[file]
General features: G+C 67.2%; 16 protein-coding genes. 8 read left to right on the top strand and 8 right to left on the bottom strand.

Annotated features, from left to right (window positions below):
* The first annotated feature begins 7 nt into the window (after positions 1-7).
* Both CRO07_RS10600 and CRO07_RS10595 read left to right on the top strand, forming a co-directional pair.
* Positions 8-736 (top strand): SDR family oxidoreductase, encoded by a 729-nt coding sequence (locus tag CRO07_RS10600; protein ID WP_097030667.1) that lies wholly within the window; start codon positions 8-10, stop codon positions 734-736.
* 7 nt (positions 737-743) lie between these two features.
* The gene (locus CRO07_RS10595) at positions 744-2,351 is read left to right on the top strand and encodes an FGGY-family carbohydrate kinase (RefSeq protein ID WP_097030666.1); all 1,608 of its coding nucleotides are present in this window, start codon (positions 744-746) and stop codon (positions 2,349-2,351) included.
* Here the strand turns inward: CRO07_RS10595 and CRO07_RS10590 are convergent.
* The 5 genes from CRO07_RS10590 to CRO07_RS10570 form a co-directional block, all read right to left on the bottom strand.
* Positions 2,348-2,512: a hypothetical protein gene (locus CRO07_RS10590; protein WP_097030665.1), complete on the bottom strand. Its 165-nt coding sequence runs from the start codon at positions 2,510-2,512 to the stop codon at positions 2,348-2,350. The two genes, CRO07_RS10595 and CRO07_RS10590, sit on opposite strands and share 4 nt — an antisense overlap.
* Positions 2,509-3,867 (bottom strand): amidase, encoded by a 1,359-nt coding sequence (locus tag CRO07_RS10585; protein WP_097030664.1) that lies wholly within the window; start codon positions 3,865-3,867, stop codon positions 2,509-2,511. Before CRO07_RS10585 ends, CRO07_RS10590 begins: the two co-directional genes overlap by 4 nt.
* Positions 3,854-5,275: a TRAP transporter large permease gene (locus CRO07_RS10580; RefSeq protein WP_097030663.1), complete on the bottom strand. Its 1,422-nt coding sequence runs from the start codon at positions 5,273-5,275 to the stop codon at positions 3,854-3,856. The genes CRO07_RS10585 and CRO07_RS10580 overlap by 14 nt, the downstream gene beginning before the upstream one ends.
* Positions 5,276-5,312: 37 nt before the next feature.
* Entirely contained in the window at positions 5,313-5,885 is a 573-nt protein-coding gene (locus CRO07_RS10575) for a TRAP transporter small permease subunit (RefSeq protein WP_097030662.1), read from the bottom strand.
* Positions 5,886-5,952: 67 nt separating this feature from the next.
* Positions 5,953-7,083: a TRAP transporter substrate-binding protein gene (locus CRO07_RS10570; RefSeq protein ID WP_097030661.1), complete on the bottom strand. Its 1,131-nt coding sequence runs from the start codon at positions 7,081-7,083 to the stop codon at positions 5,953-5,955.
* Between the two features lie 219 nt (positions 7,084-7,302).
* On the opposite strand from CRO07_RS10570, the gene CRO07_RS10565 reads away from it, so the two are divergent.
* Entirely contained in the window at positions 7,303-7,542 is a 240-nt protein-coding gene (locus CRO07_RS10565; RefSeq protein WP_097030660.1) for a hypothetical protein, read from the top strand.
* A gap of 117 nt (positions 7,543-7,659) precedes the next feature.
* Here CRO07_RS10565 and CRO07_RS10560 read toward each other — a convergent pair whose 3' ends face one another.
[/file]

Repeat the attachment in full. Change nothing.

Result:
General features: G+C 67.2%; 16 protein-coding genes. 8 read left to right on the top strand and 8 right to left on the bottom strand.

Annotated features, from left to right (window positions below):
* The first annotated feature begins 7 nt into the window (after positions 1-7).
* Both CRO07_RS10600 and CRO07_RS10595 read left to right on the top strand, forming a co-directional pair.
* Positions 8-736 (top strand): SDR family oxidoreductase, encoded by a 729-nt coding sequence (locus tag CRO07_RS10600; protein ID WP_097030667.1) that lies wholly within the window; start codon positions 8-10, stop codon positions 734-736.
* 7 nt (positions 737-743) lie between these two features.
* The gene (locus CRO07_RS10595) at positions 744-2,351 is read left to right on the top strand and encodes an FGGY-family carbohydrate kinase (RefSeq protein ID WP_097030666.1); all 1,608 of its coding nucleotides are present in this window, start codon (positions 744-746) and stop codon (positions 2,349-2,351) included.
* Here the strand turns inward: CRO07_RS10595 and CRO07_RS10590 are convergent.
* The 5 genes from CRO07_RS10590 to CRO07_RS10570 form a co-directional block, all read right to left on the bottom strand.
* Positions 2,348-2,512: a hypothetical protein gene (locus CRO07_RS10590; protein WP_097030665.1), complete on the bottom strand. Its 165-nt coding sequence runs from the start codon at positions 2,510-2,512 to the stop codon at positions 2,348-2,350. The two genes, CRO07_RS10595 and CRO07_RS10590, sit on opposite strands and share 4 nt — an antisense overlap.
* Positions 2,509-3,867 (bottom strand): amidase, encoded by a 1,359-nt coding sequence (locus tag CRO07_RS10585; protein WP_097030664.1) that lies wholly within the window; start codon positions 3,865-3,867, stop codon positions 2,509-2,511. Before CRO07_RS10585 ends, CRO07_RS10590 begins: the two co-directional genes overlap by 4 nt.
* Positions 3,854-5,275: a TRAP transporter large permease gene (locus CRO07_RS10580; RefSeq protein WP_097030663.1), complete on the bottom strand. Its 1,422-nt coding sequence runs from the start codon at positions 5,273-5,275 to the stop codon at positions 3,854-3,856. The genes CRO07_RS10585 and CRO07_RS10580 overlap by 14 nt, the downstream gene beginning before the upstream one ends.
* Positions 5,276-5,312: 37 nt before the next feature.
* Entirely contained in the window at positions 5,313-5,885 is a 573-nt protein-coding gene (locus CRO07_RS10575) for a TRAP transporter small permease subunit (RefSeq protein WP_097030662.1), read from the bottom strand.
* Positions 5,886-5,952: 67 nt separating this feature from the next.
* Positions 5,953-7,083: a TRAP transporter substrate-binding protein gene (locus CRO07_RS10570; RefSeq protein ID WP_097030661.1), complete on the bottom strand. Its 1,131-nt coding sequence runs from the start codon at positions 7,081-7,083 to the stop codon at positions 5,953-5,955.
* Between the two features lie 219 nt (positions 7,084-7,302).
* On the opposite strand from CRO07_RS10570, the gene CRO07_RS10565 reads away from it, so the two are divergent.
* Entirely contained in the window at positions 7,303-7,542 is a 240-nt protein-coding gene (locus CRO07_RS10565; RefSeq protein WP_097030660.1) for a hypothetical protein, read from the top strand.
* A gap of 117 nt (positions 7,543-7,659) precedes the next feature.
* Here CRO07_RS10565 and CRO07_RS10560 read toward each other — a convergent pair whose 3' ends face one another.